4th Guards Army

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4th Guards Army
Soviet Guards Order.png
Active 1943–1947
Country Soviet Union
Branch Red Army/Soviet Army
Type Field army

World War II

Grigory Kulik
Georgiy Zakharov

The 4th Guards Army was an elite Guards field army of the Soviet Union during World War II and the early postwar era.


On April 16, 1943, the Supreme Command ordered the army to be established. On May 5, 1943, the army was formed on the basis of the 24th Army in the Steppe Military District. It included the 20th and 21st Guards Rifle and 3rd Guards Tank Corps. On July 3 the Army was placed in Stavka reserve, on July 18 included in the Steppe Front, and on July 23 once again put in Stavka reserve.[1]

The Army fought in decisive actions such as the Battle of Kursk, the Iassy-Kishinev Offensive, the struggle for central Hungary, and the Vienna Offensive. At the end of the war, the Fourth Guards Army was part of the 3rd Ukrainian Front.

Disbanded in March 1947.[2]

Part of fronts[edit]

Army commanders[edit]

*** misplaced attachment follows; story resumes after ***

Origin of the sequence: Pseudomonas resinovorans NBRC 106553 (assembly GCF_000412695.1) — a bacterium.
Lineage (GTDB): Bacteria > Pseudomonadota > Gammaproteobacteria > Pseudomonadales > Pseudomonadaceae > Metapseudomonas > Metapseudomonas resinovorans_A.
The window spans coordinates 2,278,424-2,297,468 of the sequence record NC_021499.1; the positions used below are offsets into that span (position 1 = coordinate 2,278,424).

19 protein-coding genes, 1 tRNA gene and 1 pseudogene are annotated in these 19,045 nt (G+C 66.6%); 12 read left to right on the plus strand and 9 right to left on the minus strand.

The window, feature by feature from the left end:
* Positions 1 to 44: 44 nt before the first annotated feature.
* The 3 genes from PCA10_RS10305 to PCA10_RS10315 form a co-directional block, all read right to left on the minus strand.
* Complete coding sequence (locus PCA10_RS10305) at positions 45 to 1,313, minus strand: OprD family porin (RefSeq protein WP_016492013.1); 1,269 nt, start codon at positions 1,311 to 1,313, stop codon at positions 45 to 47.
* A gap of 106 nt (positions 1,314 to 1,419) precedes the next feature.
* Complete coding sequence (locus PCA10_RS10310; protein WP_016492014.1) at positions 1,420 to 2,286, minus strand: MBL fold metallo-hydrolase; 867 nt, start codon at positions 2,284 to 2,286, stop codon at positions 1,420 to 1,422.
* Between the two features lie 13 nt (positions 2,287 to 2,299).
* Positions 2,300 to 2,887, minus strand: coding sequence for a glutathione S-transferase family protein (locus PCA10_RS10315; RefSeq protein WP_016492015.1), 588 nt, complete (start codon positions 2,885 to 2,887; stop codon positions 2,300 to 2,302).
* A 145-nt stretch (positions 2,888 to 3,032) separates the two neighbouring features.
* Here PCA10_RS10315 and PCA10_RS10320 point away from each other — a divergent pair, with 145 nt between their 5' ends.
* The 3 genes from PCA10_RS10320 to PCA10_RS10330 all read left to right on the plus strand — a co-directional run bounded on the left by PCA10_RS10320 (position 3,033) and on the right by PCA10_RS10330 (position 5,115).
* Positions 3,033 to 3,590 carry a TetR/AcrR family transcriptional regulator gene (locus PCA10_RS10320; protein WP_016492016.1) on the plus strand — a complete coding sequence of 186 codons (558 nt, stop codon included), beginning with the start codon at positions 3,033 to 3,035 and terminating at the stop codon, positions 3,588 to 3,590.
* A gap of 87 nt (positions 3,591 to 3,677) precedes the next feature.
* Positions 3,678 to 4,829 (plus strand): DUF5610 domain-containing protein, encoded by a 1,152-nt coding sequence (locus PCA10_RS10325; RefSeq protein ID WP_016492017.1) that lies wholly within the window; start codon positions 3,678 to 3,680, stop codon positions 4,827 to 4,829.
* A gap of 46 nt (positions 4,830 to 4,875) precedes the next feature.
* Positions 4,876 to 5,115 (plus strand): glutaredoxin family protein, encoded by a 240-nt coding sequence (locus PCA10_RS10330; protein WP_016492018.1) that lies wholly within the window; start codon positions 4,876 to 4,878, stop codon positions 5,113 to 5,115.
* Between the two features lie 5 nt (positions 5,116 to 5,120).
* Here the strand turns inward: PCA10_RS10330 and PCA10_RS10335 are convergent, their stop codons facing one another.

Members of the Military Soviet (council)[edit]

This Political commissar position was intended to maintain control by the Communist Party.

Order of battle[edit]

The order of battle for the Fourth Guards Army on May 1, 1945, was:

Fourth Guards Army

20th Guards Rifle Corps
5th Guards Airborne Division
7th Guards Airborne Division
80th Guards Rifle Division
21st Guards Rifle Corps
41st Guards Rifle Division
62nd Guards Rifle Division
66th Guards Rifle Division
69th Guards Rifle Division
31st Guards Rifle Corps
4th Guards Rifle Division
34th Guards Rifle Division
40th Guards Rifle Division
123rd Gun-Artillery Brigade
438th Antitank Regiment
466th Mortar Regiment
257th Anti-aircraft Regiment
56th Engineer-Sapper Brigade

After the war for a period the 4th Guards Army joined the Central Group of Forces in Austria until its withdrawal.


Article Sources[edit]

  • The Red Army Order of Battle in the Great Patriotic War, Robert G. Poirier and Albert Z. Conner, Novato: Presidio Press, 1985. ISBN 0-89141-237-9.
  • Combat composition of the Soviet Army (official Soviet order of battle from General Staff archives), Moscow: Ministry of Defense, 1990.